It’s Volunteers Week 2020. The in-person celebrations and thank you events have not taken place, of course, but many organisations have been thanking their volunteers in other ways. They simply wouldn’t be able to do what they do, make the difference they make, without the people who voluntarily give up their time and skills to make things happen.
Services would stop. People and animals would suffer. Injustice and inequality would continue.
Volunteering benefits the individuals who take part as well. They can make new friends, feel part of a team, develop new skills or add some structure to their week, to name but a few positives.
There are many things that make up a successful volunteering experience. I’m certainly not an expert, but here are a few areas to consider.
For an individual:
Communication plays a big part in answering a lot of these questions.
My volunteering experience
I myself choose to volunteer as a trustee of local organisations – I was previously on the Board of the literacy charity, ABC to Read, and am now a trustee at Citizens Advice Wokingham.
Trustees can sometimes feel like forgotten volunteers. In fact, it isn’t always understood that we are acting in a voluntary capacity. For the first 8 weeks of lockdown, I was the interim Chair of Trustees at Citizens Advice Wokingham and I was surprised how many of my friends assumed that it must be a paid position.
Both charities I have been involved with in this way are great at recognising the contribution of volunteers, both during Volunteers Week and on an ongoing basis. I was chuffed to receive a letter yesterday from our Chief Exec, thanking me for my contribution.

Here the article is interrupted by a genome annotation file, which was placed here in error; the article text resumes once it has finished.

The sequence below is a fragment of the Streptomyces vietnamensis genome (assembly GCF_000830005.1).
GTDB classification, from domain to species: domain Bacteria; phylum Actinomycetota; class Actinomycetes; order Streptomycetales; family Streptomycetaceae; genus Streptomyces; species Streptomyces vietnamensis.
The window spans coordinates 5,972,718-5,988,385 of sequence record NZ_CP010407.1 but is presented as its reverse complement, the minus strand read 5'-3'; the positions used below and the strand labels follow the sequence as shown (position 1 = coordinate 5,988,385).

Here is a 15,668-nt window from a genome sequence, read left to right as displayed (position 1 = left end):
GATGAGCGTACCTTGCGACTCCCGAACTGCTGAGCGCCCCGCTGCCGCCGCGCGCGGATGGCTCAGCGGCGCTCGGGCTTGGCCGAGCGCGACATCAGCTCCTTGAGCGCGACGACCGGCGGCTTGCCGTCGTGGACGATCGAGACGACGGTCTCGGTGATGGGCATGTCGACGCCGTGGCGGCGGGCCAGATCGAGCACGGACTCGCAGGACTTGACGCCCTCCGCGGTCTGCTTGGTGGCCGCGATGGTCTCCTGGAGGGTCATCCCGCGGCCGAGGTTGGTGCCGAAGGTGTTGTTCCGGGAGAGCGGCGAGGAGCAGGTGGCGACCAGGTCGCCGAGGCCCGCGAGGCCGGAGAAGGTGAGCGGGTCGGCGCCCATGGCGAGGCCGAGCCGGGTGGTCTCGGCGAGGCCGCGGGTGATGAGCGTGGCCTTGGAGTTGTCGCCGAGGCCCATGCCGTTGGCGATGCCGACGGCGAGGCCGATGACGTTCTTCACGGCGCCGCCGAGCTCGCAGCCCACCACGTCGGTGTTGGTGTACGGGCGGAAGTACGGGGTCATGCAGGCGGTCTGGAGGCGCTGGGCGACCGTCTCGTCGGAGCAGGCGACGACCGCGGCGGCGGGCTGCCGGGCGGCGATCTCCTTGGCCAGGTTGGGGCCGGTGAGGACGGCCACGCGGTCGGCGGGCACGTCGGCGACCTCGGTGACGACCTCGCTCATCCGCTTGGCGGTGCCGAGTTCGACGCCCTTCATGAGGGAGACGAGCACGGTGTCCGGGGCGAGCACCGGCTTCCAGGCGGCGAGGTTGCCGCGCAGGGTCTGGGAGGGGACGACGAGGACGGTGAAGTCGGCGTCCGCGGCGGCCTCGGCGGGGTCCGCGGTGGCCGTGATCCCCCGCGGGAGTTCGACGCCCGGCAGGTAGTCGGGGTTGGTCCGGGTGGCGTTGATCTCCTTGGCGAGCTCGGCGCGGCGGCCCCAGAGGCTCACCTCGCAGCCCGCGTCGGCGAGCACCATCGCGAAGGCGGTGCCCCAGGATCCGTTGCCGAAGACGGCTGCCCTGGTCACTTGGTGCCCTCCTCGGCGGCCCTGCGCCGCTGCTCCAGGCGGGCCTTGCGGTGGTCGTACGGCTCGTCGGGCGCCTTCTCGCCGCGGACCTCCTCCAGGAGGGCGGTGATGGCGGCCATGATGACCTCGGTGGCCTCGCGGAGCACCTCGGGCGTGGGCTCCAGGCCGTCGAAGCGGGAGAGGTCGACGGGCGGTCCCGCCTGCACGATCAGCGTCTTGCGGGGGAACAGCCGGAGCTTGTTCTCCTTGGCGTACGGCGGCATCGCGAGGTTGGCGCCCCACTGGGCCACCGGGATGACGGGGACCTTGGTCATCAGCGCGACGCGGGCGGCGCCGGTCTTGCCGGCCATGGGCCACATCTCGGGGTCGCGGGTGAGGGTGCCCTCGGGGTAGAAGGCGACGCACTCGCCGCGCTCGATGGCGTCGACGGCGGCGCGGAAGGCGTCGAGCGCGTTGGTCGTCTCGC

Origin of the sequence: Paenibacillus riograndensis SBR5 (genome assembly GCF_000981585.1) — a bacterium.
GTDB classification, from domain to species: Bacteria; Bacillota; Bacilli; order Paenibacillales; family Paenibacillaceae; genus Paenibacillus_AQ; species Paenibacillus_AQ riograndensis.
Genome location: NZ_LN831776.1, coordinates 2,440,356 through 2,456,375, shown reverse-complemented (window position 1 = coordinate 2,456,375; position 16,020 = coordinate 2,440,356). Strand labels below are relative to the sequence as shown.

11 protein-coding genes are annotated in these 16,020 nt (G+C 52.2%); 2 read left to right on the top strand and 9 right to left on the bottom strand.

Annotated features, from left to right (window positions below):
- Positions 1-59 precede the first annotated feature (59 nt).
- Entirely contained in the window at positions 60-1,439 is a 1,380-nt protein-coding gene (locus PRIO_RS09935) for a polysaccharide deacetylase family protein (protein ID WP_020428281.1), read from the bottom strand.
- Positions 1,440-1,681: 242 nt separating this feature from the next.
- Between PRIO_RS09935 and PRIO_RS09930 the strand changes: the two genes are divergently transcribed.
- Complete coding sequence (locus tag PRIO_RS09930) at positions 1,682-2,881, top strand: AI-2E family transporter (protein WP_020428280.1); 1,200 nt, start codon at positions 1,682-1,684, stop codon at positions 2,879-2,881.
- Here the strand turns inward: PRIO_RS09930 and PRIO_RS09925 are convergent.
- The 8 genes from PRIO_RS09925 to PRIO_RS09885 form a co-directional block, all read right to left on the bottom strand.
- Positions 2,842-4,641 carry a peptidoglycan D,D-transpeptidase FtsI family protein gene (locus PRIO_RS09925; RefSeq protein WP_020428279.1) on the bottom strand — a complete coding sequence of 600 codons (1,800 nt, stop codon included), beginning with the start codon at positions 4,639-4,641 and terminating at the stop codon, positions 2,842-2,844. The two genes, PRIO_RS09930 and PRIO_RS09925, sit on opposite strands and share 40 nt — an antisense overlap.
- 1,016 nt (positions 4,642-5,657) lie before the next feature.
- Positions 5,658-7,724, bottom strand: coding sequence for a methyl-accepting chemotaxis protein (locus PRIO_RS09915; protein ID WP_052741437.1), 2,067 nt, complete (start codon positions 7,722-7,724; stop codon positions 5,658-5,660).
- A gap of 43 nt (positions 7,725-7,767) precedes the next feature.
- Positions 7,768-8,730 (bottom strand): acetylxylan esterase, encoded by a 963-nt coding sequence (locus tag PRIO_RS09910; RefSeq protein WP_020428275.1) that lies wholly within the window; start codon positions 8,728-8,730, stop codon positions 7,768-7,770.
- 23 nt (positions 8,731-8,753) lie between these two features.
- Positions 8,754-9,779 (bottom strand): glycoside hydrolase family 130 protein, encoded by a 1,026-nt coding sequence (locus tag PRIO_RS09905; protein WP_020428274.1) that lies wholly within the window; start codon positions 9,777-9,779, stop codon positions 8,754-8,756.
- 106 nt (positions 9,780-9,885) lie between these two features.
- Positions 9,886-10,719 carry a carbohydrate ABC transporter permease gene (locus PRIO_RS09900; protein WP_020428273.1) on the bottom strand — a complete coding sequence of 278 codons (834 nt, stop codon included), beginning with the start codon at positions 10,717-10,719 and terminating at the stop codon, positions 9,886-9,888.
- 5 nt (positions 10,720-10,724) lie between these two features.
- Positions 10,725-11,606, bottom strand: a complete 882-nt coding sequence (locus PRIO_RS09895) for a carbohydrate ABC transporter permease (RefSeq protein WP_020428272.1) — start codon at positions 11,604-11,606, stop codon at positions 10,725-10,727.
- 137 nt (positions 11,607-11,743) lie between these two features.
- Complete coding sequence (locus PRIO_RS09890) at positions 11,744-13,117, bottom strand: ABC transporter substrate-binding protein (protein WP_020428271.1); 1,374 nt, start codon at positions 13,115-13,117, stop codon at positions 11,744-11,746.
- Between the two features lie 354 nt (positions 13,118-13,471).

My top tips for volunteer communications
My blogs are usually written from the position of my years of experience as a communications specialist in the charity, not-for-profit and Higher Education sectors. But this week I am writing from my perspective as a volunteer, as an audience member.
Thinking about my communication needs as a volunteer, these are my top tips.
I would urge all organisations to think carefully about how you communicate with your volunteers, particularly as you negotiate the uncertain and difficult months and years ahead. Whatever the specifics of your ‘recovery’ plans, you will need to keep your volunteers engaged to continue doing the amazing work you do.
(And of course, many of these tips will apply to communication with your employees as well.)
If you are a volunteer, what are your top tips for organisations to think about when communicating with you?
Until next time